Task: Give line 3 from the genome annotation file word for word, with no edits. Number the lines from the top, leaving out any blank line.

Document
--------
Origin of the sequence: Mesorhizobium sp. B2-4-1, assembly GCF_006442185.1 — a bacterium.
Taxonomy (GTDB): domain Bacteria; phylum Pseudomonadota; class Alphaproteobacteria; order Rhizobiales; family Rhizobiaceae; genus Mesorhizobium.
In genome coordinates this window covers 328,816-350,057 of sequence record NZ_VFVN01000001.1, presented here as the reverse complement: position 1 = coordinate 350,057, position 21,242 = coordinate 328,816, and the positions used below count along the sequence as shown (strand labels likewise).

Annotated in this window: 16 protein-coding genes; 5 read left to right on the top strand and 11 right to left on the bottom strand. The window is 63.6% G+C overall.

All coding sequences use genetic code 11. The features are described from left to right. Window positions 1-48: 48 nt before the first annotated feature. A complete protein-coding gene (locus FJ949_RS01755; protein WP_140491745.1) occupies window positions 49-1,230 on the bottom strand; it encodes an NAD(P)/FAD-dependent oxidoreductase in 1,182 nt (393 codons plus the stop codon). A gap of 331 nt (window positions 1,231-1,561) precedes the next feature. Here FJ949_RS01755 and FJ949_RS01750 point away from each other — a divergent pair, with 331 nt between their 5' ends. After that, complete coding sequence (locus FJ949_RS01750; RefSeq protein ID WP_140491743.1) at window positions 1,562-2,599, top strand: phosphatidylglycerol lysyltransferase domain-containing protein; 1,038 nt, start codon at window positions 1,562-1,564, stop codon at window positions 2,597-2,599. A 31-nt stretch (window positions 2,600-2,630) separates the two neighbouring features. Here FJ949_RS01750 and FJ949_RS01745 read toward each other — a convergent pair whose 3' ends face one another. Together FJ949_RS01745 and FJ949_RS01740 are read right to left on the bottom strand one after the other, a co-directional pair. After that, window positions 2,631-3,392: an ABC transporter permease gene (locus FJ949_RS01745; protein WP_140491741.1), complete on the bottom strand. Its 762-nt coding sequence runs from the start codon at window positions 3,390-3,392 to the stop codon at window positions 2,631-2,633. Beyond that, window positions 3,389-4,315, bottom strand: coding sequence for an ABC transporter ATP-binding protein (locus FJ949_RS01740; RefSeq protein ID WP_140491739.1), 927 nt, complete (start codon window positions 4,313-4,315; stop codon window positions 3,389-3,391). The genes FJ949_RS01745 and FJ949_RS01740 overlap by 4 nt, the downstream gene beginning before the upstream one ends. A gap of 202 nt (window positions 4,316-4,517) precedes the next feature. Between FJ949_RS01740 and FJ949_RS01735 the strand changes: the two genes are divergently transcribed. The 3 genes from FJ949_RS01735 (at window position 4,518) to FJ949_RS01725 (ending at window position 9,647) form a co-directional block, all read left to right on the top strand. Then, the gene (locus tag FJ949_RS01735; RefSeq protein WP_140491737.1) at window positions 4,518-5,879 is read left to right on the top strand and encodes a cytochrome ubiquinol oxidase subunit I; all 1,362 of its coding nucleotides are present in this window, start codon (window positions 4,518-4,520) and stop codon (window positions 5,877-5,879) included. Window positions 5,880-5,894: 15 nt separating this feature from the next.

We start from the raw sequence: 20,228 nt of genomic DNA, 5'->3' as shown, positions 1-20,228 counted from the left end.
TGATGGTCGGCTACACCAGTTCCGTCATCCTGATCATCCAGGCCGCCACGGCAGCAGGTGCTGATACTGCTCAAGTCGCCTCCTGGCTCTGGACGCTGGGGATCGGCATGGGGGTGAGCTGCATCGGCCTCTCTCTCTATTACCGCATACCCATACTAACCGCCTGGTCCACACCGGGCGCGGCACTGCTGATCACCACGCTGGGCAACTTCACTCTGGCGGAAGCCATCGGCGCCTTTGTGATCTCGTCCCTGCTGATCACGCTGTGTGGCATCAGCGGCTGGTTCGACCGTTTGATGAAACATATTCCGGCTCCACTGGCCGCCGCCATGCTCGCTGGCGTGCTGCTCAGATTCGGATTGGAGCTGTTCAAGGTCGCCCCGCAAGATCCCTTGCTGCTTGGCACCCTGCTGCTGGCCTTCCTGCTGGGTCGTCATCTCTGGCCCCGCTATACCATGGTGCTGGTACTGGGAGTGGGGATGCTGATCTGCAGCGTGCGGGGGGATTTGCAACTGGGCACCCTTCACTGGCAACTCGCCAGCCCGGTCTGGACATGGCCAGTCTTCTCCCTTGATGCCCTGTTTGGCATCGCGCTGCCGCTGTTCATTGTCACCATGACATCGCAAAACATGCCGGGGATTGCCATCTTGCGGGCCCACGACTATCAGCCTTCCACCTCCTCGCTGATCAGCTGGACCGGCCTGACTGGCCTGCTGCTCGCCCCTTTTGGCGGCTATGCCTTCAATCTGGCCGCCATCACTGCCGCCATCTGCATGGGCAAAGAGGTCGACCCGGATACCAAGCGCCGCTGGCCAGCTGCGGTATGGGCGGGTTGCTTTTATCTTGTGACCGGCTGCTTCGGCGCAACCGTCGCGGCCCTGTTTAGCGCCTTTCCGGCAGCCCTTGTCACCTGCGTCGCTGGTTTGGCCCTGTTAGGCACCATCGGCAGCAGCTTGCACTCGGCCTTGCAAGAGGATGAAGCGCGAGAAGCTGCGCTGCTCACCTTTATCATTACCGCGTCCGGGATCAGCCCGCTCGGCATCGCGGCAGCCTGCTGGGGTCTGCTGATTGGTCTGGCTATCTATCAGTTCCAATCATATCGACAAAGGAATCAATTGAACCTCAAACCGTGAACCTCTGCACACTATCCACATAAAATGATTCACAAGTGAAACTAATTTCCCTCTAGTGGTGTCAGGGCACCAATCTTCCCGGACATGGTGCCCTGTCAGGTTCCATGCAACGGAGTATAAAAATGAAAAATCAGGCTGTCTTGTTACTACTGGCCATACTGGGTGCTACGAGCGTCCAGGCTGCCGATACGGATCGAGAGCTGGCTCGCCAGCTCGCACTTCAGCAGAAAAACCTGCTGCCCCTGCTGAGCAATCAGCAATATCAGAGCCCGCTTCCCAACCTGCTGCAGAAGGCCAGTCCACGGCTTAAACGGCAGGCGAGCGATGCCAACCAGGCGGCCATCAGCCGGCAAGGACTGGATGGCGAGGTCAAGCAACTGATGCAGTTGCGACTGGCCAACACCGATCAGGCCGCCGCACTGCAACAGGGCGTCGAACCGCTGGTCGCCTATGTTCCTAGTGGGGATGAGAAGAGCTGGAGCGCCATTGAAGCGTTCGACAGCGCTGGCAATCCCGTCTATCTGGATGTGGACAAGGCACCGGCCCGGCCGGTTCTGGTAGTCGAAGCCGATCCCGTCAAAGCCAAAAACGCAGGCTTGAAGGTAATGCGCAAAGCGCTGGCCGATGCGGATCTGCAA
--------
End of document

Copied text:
In genome coordinates this window covers 328,816-350,057 of sequence record NZ_VFVN01000001.1, presented here as the reverse complement: position 1 = coordinate 350,057, position 21,242 = coordinate 328,816, and the positions used below count along the sequence as shown (strand labels likewise).